32. The method of claim 25, wherein the porous cellulose sheet includes a first side and a second side, the second side disposed opposite the first side, and wherein the microneedle array punctures the porous cellulose sheet such that the holes are formed only on the first side.

33. The method of claim 21, wherein the porous cellulose sheet includes a first side and a second side, the second side disposed opposite the first side, and wherein the microneedle array punctures the porous cellulose sheet such that the holes extend through the first side to the second side.

34. The method of claim 21, further comprising seeding the implantable medical device with a cell culture.

35. The method of claim 21, further comprising a second compressing of the porous cellulose sheet.

36. The method of claim 21, further comprising a second dehydrating of the porous cellulose sheet.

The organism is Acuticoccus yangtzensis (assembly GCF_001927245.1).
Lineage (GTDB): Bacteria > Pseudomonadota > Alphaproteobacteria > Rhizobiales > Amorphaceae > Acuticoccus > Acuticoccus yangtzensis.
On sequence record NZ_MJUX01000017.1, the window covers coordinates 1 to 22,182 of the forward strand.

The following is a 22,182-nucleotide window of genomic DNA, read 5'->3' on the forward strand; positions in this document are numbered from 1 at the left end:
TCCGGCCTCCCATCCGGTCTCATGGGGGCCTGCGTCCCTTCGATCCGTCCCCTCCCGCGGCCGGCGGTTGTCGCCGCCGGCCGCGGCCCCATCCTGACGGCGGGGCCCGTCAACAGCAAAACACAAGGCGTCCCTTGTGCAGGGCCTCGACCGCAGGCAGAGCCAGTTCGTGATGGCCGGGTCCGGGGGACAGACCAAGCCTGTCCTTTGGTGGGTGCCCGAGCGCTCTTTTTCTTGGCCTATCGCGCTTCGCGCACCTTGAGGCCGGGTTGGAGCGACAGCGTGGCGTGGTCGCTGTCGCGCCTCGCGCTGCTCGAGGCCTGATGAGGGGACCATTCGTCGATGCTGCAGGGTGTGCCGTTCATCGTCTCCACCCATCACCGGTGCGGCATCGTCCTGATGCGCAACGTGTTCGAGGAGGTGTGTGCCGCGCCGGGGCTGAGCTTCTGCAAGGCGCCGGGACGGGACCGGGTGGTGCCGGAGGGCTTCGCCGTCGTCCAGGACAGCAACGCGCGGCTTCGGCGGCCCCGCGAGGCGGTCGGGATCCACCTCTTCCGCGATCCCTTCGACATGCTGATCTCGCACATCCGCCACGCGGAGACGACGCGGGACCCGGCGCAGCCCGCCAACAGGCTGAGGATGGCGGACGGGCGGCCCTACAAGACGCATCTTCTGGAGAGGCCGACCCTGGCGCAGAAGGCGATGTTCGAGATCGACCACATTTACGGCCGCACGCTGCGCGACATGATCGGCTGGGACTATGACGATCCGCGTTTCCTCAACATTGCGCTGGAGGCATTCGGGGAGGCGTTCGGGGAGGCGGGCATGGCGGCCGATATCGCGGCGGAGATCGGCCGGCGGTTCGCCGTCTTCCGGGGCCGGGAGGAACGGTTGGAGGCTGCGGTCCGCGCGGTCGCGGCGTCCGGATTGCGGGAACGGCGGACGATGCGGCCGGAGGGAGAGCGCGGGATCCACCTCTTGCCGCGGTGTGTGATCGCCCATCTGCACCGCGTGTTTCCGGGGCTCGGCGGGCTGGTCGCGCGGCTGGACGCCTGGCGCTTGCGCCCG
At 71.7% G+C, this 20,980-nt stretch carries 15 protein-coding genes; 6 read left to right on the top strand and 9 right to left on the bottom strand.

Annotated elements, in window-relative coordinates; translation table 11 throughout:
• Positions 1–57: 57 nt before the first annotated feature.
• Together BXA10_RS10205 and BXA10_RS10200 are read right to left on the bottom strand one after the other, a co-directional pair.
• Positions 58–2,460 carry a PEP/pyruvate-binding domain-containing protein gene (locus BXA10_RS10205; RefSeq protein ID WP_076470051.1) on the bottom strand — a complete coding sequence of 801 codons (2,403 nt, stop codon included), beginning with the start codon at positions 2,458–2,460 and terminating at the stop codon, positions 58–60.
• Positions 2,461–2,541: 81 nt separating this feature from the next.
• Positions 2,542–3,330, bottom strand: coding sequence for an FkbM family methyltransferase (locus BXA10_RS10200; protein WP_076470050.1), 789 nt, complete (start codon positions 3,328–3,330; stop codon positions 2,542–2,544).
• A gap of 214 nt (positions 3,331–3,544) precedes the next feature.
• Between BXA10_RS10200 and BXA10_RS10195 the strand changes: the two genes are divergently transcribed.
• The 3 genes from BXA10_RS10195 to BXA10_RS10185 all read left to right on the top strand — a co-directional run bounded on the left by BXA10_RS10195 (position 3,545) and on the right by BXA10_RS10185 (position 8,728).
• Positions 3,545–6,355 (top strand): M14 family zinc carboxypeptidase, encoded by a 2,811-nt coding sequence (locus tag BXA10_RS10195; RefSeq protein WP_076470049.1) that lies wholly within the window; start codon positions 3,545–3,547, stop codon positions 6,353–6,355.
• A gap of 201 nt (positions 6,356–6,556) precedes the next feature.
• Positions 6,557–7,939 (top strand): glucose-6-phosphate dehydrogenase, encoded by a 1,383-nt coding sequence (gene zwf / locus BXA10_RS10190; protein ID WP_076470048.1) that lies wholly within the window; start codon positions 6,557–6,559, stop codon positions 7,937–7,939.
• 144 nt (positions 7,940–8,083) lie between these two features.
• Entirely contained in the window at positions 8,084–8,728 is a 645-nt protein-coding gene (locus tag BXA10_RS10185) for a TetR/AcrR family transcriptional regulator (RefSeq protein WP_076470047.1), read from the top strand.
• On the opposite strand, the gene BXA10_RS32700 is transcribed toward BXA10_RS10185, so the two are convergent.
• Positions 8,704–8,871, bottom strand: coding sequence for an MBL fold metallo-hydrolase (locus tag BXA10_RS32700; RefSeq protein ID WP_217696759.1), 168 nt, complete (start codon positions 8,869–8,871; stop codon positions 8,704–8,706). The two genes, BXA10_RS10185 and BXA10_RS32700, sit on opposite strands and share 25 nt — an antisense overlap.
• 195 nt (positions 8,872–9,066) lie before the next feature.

37. The method of claim 21, wherein the steps of compressing and dehydrating comprises: (a) a first compressing of the porous cellulose sheet; (b) a first dehydrating of the porous cellulose sheet; (c) a second compressing of the porous cellulose sheet; and, (d) a second dehydrating of the porous cellulose sheet.

38. The method of claim 21, wherein dehydrating comprises: exposing the porous cellulose sheet to a water-soluble organic solvent; exchanging water within the porous cellulose sheet with the organic solvent; and removing the organic solvent from the porous cellulose sheet.

39. The method of claim 21, wherein dehydrating comprises: exposing the porous cellulose sheet to a water-soluble organic solvent; exchanging water within the porous cellulose sheet with the organic solvent; immersing the porous cellulose sheet containing organic solvent into a supercritical fluid; exchanging the organic solvent in the porous cellulose sheet with the supercritical fluid; and, removing the supercritical fluid from the porous cellulose sheet.

40. The method of claim 21, wherein compressing the porous cellulose sheet results in the implantable medical device having at least 90% cellulose content by weight.
Description



FIELD OF THE INVENTION